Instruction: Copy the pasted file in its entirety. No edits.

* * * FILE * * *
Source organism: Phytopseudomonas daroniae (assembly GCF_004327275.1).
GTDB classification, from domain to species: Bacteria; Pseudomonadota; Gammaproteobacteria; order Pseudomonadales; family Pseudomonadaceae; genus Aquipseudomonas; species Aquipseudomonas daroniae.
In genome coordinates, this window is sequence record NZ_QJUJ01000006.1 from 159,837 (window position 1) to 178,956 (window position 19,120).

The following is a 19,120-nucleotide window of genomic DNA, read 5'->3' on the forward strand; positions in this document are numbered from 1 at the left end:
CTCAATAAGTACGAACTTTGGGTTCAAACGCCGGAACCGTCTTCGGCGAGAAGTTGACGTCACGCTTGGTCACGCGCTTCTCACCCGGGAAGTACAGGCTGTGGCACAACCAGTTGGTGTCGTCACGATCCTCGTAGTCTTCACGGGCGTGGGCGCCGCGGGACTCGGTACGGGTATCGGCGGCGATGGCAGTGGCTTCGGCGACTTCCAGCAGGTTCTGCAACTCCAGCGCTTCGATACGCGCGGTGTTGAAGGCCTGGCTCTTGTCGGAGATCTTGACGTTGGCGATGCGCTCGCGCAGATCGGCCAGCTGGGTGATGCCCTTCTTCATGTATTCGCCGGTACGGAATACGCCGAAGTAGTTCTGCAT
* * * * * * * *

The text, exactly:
Source organism: Phytopseudomonas daroniae (assembly GCF_004327275.1).
GTDB classification, from domain to species: Bacteria; Pseudomonadota; Gammaproteobacteria; order Pseudomonadales; family Pseudomonadaceae; genus Aquipseudomonas; species Aquipseudomonas daroniae.
In genome coordinates, this window is sequence record NZ_QJUJ01000006.1 from 159,837 (window position 1) to 178,956 (window position 19,120).

The following is a 19,120-nucleotide window of genomic DNA, read 5'->3' on the forward strand; positions in this document are numbered from 1 at the left end:
CTCAATAAGTACGAACTTTGGGTTCAAACGCCGGAACCGTCTTCGGCGAGAAGTTGACGTCACGCTTGGTCACGCGCTTCTCACCCGGGAAGTACAGGCTGTGGCACAACCAGTTGGTGTCGTCACGATCCTCGTAGTCTTCACGGGCGTGGGCGCCGCGGGACTCGGTACGGGTATCGGCGGCGATGGCAGTGGCTTCGGCGACTTCCAGCAGGTTCTGCAACTCCAGCGCTTCGATACGCGCGGTGTTGAAGGCCTGGCTCTTGTCGGAGATCTTGACGTTGGCGATGCGCTCGCGCAGATCGGCCAGCTGGGTGATGCCCTTCTTCATGTATTCGCCGGTACGGAATACGCCGAAGTAGTTCTGCAT